The corresponding structures, materials, acts, and equivalents of all means or step plus function elements in the claims below are intended to include any structure, material, or act for performing the function in combination with other claimed elements as specifically claimed. The description of various embodiments of the present invention has been presented for purposes of illustration and description, but is not intended to be exhaustive or limited to the invention in the form disclosed. Many modifications and variations will be apparent to those of ordinary skill in the art without departing from the scope and spirit of the invention. The embodiment was chosen and described in order to best explain the principles of the invention and the practical application, and to enable others of ordinary skill in the art to understand the invention for various embodiments with various modifications as are suited to the particular use contemplated.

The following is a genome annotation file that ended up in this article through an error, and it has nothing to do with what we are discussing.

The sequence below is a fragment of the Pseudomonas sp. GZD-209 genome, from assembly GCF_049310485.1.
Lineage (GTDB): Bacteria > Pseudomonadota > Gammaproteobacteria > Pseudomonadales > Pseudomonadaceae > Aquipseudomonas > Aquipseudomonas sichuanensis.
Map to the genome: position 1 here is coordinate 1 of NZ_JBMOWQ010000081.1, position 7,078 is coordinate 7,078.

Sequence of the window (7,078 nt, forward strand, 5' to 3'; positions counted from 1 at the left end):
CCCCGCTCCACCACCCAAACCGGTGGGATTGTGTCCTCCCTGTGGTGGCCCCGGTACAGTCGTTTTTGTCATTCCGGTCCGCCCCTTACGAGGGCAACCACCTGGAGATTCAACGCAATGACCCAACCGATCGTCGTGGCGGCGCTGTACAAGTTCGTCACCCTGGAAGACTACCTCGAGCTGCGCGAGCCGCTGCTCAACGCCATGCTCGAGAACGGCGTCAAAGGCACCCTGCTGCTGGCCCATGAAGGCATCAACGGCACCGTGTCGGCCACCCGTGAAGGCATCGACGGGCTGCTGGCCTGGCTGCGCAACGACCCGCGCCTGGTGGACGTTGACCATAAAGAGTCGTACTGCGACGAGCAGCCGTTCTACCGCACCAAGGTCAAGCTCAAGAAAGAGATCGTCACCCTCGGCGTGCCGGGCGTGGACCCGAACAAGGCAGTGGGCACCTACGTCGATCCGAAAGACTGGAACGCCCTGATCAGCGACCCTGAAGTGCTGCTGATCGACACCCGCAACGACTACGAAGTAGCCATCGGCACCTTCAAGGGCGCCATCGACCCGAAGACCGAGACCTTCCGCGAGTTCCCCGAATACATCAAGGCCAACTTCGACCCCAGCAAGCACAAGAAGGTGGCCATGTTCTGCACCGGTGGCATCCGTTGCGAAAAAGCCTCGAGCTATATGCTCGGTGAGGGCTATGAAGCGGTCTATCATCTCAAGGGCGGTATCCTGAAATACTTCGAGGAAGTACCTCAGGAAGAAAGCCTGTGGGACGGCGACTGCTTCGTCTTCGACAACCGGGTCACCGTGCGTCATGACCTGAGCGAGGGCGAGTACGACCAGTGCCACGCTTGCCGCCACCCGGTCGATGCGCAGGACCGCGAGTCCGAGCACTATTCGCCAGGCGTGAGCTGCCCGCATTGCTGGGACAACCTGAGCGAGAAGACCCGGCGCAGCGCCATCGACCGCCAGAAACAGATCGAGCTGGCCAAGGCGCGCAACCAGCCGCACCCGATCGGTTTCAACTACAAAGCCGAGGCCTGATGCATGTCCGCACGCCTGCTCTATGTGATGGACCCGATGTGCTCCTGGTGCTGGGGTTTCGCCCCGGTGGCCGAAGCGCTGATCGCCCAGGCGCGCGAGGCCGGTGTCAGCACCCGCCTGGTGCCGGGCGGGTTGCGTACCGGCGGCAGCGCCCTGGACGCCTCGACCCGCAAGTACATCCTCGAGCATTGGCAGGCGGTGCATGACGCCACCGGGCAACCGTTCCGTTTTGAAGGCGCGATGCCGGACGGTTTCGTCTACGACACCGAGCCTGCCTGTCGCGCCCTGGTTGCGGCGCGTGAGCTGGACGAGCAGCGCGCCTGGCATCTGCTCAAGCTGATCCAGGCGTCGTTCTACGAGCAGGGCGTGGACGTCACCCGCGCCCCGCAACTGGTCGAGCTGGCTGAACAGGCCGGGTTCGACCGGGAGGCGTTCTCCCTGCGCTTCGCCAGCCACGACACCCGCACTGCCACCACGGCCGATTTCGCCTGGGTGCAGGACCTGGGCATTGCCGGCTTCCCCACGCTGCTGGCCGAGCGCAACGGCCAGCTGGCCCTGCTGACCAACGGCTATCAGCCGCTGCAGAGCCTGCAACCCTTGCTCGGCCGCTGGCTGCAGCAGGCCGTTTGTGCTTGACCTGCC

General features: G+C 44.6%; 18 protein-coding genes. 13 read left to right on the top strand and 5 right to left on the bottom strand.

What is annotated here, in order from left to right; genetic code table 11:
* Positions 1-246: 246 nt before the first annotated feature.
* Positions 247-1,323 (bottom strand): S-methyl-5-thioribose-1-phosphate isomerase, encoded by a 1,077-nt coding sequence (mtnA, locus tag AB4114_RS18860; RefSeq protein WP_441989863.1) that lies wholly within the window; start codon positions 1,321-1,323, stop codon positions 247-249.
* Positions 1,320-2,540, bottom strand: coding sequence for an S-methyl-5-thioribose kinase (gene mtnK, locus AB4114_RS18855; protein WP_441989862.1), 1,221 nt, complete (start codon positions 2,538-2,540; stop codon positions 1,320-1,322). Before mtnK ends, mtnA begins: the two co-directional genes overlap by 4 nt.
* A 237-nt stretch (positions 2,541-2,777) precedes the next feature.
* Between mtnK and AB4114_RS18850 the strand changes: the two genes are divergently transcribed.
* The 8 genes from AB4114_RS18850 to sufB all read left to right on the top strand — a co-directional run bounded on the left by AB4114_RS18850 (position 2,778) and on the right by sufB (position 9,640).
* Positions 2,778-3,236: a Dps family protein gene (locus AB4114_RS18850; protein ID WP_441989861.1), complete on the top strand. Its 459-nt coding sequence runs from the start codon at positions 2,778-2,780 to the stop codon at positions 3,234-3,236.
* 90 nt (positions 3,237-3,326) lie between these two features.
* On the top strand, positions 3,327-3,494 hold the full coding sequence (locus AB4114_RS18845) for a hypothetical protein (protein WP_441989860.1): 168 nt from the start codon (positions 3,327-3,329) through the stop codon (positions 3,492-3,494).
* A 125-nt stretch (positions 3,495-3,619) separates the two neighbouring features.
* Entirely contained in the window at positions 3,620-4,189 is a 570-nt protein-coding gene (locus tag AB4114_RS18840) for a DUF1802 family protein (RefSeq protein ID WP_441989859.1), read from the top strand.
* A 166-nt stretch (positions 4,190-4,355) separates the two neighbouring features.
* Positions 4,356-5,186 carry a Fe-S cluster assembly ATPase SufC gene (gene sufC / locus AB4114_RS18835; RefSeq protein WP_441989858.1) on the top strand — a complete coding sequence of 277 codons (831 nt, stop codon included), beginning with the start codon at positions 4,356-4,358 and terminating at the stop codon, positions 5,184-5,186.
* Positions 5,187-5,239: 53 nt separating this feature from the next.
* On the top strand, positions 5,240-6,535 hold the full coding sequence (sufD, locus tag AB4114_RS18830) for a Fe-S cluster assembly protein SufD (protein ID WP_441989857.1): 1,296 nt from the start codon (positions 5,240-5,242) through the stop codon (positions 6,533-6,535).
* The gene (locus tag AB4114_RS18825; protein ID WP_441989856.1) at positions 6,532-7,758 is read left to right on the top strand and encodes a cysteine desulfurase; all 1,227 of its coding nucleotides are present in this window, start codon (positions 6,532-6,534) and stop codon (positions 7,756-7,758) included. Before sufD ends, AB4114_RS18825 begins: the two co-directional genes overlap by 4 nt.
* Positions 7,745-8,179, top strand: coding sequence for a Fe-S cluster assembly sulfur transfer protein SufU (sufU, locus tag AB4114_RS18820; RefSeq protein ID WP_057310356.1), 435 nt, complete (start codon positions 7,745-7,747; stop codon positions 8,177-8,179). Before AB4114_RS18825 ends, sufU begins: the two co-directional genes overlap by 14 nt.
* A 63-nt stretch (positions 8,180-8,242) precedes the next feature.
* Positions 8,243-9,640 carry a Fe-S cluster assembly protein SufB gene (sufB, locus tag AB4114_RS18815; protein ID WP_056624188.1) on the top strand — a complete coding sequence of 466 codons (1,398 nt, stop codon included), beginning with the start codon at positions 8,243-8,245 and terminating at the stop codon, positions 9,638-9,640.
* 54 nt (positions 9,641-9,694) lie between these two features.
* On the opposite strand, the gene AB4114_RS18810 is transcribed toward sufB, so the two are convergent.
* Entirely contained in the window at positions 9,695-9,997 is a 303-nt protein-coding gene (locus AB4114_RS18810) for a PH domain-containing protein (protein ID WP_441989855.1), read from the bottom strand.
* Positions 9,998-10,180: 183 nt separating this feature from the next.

Note further that any methods described in the present disclosure may be implemented through the use of a VHDL (VHSIC Hardware Description Language) program and a VHDL chip. VHDL is an exemplary design-entry language for Field Programmable Gate Arrays (FPGAs), Application Specific Integrated Circuits (ASICs), and other similar electronic devices. Thus, any software-implemented method described herein may be emulated by a hardware-based VHDL program, which is then applied to a VHDL chip, such as a FPGA.

Having thus described embodiments of the invention of the present application in detail and by reference to illustrative embodiments thereof, it will be apparent that modifications and variations are possible without departing from the scope of the invention defined in the appended claims.